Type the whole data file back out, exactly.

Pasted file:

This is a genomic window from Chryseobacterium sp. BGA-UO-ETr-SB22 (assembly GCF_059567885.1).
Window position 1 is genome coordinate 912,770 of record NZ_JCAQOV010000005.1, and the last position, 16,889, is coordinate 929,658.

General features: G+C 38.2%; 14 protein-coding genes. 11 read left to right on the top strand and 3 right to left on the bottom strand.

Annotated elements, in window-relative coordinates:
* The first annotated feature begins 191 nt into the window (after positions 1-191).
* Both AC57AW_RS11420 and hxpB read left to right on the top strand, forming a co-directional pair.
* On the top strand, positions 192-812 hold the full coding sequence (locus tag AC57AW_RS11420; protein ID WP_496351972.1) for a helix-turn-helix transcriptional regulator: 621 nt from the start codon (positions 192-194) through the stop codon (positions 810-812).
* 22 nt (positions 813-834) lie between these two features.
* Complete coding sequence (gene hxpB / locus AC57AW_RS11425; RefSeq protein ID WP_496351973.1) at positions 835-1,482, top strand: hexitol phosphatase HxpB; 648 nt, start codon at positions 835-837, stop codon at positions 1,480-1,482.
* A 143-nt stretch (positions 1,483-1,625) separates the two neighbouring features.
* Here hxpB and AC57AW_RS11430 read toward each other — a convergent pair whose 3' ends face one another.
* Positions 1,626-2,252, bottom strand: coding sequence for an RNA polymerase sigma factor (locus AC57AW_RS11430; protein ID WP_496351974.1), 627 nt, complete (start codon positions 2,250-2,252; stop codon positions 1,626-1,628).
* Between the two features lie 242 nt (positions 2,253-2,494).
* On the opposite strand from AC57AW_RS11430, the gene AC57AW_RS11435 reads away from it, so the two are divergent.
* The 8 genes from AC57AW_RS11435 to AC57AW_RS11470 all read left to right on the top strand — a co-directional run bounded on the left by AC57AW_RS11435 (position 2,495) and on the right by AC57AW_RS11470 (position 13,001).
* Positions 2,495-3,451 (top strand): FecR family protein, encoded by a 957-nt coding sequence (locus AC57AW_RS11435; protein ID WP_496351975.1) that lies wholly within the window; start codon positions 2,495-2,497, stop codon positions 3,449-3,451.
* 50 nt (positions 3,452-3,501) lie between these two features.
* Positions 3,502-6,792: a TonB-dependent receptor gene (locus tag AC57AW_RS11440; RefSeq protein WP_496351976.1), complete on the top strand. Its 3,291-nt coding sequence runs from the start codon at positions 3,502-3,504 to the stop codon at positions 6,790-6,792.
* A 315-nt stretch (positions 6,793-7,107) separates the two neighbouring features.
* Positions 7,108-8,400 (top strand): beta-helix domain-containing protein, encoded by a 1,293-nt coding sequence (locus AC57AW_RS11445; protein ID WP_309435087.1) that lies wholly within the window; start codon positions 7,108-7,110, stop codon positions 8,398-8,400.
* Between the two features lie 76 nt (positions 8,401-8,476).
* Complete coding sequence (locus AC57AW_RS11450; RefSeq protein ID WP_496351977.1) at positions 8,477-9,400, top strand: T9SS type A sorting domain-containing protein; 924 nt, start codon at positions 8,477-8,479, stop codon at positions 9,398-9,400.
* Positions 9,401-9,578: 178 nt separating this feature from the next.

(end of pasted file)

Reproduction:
This is a genomic window from Chryseobacterium sp. BGA-UO-ETr-SB22 (assembly GCF_059567885.1).
Window position 1 is genome coordinate 912,770 of record NZ_JCAQOV010000005.1, and the last position, 16,889, is coordinate 929,658.

General features: G+C 38.2%; 14 protein-coding genes. 11 read left to right on the top strand and 3 right to left on the bottom strand.

Annotated elements, in window-relative coordinates:
* The first annotated feature begins 191 nt into the window (after positions 1-191).
* Both AC57AW_RS11420 and hxpB read left to right on the top strand, forming a co-directional pair.
* On the top strand, positions 192-812 hold the full coding sequence (locus tag AC57AW_RS11420; protein ID WP_496351972.1) for a helix-turn-helix transcriptional regulator: 621 nt from the start codon (positions 192-194) through the stop codon (positions 810-812).
* 22 nt (positions 813-834) lie between these two features.
* Complete coding sequence (gene hxpB / locus AC57AW_RS11425; RefSeq protein ID WP_496351973.1) at positions 835-1,482, top strand: hexitol phosphatase HxpB; 648 nt, start codon at positions 835-837, stop codon at positions 1,480-1,482.
* A 143-nt stretch (positions 1,483-1,625) separates the two neighbouring features.
* Here hxpB and AC57AW_RS11430 read toward each other — a convergent pair whose 3' ends face one another.
* Positions 1,626-2,252, bottom strand: coding sequence for an RNA polymerase sigma factor (locus AC57AW_RS11430; protein ID WP_496351974.1), 627 nt, complete (start codon positions 2,250-2,252; stop codon positions 1,626-1,628).
* Between the two features lie 242 nt (positions 2,253-2,494).
* On the opposite strand from AC57AW_RS11430, the gene AC57AW_RS11435 reads away from it, so the two are divergent.
* The 8 genes from AC57AW_RS11435 to AC57AW_RS11470 all read left to right on the top strand — a co-directional run bounded on the left by AC57AW_RS11435 (position 2,495) and on the right by AC57AW_RS11470 (position 13,001).
* Positions 2,495-3,451 (top strand): FecR family protein, encoded by a 957-nt coding sequence (locus AC57AW_RS11435; protein ID WP_496351975.1) that lies wholly within the window; start codon positions 2,495-2,497, stop codon positions 3,449-3,451.
* 50 nt (positions 3,452-3,501) lie between these two features.
* Positions 3,502-6,792: a TonB-dependent receptor gene (locus tag AC57AW_RS11440; RefSeq protein WP_496351976.1), complete on the top strand. Its 3,291-nt coding sequence runs from the start codon at positions 3,502-3,504 to the stop codon at positions 6,790-6,792.
* A 315-nt stretch (positions 6,793-7,107) separates the two neighbouring features.
* Positions 7,108-8,400 (top strand): beta-helix domain-containing protein, encoded by a 1,293-nt coding sequence (locus AC57AW_RS11445; protein ID WP_309435087.1) that lies wholly within the window; start codon positions 7,108-7,110, stop codon positions 8,398-8,400.
* Between the two features lie 76 nt (positions 8,401-8,476).
* Complete coding sequence (locus AC57AW_RS11450; RefSeq protein ID WP_496351977.1) at positions 8,477-9,400, top strand: T9SS type A sorting domain-containing protein; 924 nt, start codon at positions 8,477-8,479, stop codon at positions 9,398-9,400.
* Positions 9,401-9,578: 178 nt separating this feature from the next.